Bradley said she considered leaving the profession but that, too, is complicated: “It’s hard being in your purpose and not having that fire and that passion,” she said.
After attending her first protest, she said change needs to happen, or it might be too late.
“They’re losing really good teachers. It’s a problem. And the demands of our students aren’t going to change,” she said.
Lauren Wiley, a math teacher at White Knoll Middle School in Lexington 1, marched more for other teachers than for herself Wednesday. That’s because she won’t be returning to the classroom once this academic year ends. She resigned after six years of teaching in her school district.
Wiley said when White Knoll Middle was declared a “priority school,” an institution with students falling behind so badly it needs special attention, she expected something to happen. “Nothing’s changed,” she said.
Wiley said she has taught in an 80-degree classroom for the past few days because the air conditioner broke. Her voice was hoarse from yelling over the whirring of two fans in her classroom. She said she works three other jobs — she’s a tutor, a fitness trainer and a bartender — to be able to afford rent. But she’s had enough.
“My heart is all in, but right now my heart is broken,” she said. “These kids deserve quality teachers and a quality education. Unfortunately, without the support of our state, this quality teacher has become a statistic and is leaving.”
Funding her own classroom ‘100%’
Pam Bouchard, who teaches history and psychology at West Florence High School, pulled her second and fifth grade daughters out of school for the rally and protest “to see history in action.”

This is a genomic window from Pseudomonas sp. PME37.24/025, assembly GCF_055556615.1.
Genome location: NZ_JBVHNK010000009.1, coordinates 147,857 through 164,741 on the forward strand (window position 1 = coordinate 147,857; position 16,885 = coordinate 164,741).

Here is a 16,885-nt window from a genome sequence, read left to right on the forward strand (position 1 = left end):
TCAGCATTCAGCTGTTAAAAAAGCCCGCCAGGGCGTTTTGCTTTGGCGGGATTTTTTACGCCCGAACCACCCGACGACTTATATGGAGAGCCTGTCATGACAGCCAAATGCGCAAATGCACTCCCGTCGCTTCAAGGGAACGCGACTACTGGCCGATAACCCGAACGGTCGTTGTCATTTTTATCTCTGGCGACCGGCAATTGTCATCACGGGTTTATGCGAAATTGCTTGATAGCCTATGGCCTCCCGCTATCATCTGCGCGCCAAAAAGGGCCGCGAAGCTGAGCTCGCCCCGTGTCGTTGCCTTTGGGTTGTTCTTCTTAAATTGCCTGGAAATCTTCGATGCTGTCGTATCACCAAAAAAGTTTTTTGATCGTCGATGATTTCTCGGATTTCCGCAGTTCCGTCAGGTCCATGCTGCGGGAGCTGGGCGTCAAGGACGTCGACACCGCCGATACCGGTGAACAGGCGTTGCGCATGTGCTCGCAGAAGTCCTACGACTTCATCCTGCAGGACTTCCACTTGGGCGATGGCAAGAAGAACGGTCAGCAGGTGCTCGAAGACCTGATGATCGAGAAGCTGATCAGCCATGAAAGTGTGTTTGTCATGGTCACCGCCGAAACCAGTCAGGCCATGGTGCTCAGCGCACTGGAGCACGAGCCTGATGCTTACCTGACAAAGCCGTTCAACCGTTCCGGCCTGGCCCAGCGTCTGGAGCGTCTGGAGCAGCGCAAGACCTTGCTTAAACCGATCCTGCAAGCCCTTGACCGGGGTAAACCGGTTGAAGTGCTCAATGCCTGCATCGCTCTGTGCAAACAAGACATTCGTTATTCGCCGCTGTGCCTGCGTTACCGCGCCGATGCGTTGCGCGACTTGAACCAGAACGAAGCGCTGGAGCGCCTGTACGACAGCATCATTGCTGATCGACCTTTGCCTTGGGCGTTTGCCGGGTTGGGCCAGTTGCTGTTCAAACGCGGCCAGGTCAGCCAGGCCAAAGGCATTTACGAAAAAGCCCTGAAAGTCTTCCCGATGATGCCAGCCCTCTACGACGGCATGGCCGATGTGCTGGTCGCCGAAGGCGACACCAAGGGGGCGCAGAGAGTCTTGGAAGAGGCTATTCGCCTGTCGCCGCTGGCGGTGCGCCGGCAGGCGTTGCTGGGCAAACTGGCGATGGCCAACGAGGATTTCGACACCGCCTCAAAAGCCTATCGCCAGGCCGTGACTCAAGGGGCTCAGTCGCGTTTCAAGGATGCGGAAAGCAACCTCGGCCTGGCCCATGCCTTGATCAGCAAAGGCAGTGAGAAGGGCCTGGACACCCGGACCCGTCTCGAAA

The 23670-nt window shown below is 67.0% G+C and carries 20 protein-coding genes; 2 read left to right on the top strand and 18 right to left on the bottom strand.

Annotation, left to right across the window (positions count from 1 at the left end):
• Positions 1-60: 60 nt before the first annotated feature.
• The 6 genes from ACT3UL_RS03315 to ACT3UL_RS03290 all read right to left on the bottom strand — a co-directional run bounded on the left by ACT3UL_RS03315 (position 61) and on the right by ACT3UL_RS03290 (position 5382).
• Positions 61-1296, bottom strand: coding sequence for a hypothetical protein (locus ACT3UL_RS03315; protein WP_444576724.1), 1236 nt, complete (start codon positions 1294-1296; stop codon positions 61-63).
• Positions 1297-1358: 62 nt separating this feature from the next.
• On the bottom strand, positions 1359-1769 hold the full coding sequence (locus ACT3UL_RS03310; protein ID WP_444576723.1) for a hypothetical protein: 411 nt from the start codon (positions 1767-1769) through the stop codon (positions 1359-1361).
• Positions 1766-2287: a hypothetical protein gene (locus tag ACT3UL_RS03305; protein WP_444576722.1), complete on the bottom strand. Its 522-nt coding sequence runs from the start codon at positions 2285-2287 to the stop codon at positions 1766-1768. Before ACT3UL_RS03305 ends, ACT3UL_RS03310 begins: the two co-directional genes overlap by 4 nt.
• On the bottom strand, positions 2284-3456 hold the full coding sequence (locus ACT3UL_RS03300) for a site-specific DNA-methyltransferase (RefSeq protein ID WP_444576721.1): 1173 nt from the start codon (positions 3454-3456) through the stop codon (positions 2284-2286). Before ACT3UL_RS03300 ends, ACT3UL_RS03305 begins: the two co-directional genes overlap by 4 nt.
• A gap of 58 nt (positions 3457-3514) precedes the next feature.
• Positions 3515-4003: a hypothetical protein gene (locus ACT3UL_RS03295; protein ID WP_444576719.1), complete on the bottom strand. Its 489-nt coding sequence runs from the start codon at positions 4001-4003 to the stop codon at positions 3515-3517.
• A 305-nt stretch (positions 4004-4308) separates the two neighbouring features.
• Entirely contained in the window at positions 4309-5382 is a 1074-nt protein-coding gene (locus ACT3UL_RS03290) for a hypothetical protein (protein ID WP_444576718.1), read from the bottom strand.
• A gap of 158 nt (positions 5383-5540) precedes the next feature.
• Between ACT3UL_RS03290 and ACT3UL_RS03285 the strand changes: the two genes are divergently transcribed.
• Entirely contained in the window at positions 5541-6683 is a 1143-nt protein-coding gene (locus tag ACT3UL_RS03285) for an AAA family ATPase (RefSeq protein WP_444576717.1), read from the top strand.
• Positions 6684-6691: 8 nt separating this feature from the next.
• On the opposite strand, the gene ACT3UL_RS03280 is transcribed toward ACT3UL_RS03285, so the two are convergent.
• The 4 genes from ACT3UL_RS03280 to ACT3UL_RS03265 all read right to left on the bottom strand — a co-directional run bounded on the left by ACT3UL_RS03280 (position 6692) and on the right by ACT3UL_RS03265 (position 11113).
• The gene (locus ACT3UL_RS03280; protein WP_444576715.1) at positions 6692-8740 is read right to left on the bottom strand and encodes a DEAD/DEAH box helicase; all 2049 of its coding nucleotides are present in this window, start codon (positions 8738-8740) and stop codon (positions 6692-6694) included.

On having daughters at the rally: “My children want me to be part of history, she said of her daughters Ryleigh, 7, and Allie, 11. “They need to see that if you disagree with something, you stand up for it. We need change.”
In the classroom they’d be doing book work anyway, and because of discipline problems “they are not going to get what they need because class sizes are too big,” she said.
Bouchard, 35, who has been teaching for 10 years, said she’s funding her classroom “100 percent.“
“Thank goodness my husband has a good job, because he truly does fund my classroom,” she said. ”Every time I do a psychology lab, that’s $50 (to) $75 out of my pocket, out of my kids’ pockets.”
‘Figure out a way’
Aja Talbot-Modansky, 40, who teaches at arts-infused Windsor Hill Elementary School in North Charleston, held a black-and-white NWA style “Straight Outta Funding” sign.
While Talbot-Modansky doesn’t foresee teachers leaving South Carolina if they don’t get their way, “we are going to keep seeing that decline of new teachers coming in.”
She said lawmakers need to take teachers seriously “or this is going to happen again“ months from now.
On the education reform legislation stalling in the Senate: “There’s always a way to find a way to do something. I do it every day in my classroom. Monitor and adjust. Figure out a way to find that money. Figure out a way to get that bill passed.”
“I’ve had up to 28 second graders in my class to where it was unsafe where I was putting desks, because I was blocking windows and (out of compliance with) fire code,” she said. “That’s ridiculous. I can’t teach the way they want me to teach with 28 kids.”